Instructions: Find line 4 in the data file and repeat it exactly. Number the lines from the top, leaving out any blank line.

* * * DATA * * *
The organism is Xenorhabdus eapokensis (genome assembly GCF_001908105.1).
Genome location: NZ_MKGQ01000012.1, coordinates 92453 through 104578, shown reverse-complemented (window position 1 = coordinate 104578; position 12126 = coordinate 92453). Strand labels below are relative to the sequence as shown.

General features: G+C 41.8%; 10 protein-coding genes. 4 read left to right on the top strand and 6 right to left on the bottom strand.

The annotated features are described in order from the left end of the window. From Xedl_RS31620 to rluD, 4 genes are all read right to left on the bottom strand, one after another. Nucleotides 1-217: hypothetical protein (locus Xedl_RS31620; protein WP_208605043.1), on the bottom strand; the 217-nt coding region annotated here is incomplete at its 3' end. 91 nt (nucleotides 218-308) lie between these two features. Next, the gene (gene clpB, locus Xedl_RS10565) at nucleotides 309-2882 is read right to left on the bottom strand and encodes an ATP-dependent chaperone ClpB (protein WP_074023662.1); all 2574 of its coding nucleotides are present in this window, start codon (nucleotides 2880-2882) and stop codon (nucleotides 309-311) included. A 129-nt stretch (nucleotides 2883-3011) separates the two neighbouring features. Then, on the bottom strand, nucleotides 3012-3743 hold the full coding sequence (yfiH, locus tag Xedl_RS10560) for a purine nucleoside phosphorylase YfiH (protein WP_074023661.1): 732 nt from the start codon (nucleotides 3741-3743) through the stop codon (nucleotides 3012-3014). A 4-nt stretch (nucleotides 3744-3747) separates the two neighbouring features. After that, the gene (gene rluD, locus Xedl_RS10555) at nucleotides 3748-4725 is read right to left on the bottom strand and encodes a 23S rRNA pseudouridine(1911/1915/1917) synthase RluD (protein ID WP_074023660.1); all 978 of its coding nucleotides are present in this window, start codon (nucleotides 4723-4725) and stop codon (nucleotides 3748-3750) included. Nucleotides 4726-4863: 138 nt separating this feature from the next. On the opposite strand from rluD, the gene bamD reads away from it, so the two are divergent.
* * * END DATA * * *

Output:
The annotated features are described in order from the left end of the window. From Xedl_RS31620 to rluD, 4 genes are all read right to left on the bottom strand, one after another. Nucleotides 1-217: hypothetical protein (locus Xedl_RS31620; protein WP_208605043.1), on the bottom strand; the 217-nt coding region annotated here is incomplete at its 3' end. 91 nt (nucleotides 218-308) lie between these two features. Next, the gene (gene clpB, locus Xedl_RS10565) at nucleotides 309-2882 is read right to left on the bottom strand and encodes an ATP-dependent chaperone ClpB (protein WP_074023662.1); all 2574 of its coding nucleotides are present in this window, start codon (nucleotides 2880-2882) and stop codon (nucleotides 309-311) included. A 129-nt stretch (nucleotides 2883-3011) separates the two neighbouring features. Then, on the bottom strand, nucleotides 3012-3743 hold the full coding sequence (yfiH, locus tag Xedl_RS10560) for a purine nucleoside phosphorylase YfiH (protein WP_074023661.1): 732 nt from the start codon (nucleotides 3741-3743) through the stop codon (nucleotides 3012-3014). A 4-nt stretch (nucleotides 3744-3747) separates the two neighbouring features. After that, the gene (gene rluD, locus Xedl_RS10555) at nucleotides 3748-4725 is read right to left on the bottom strand and encodes a 23S rRNA pseudouridine(1911/1915/1917) synthase RluD (protein ID WP_074023660.1); all 978 of its coding nucleotides are present in this window, start codon (nucleotides 4723-4725) and stop codon (nucleotides 3748-3750) included. Nucleotides 4726-4863: 138 nt separating this feature from the next. On the opposite strand from rluD, the gene bamD reads away from it, so the two are divergent.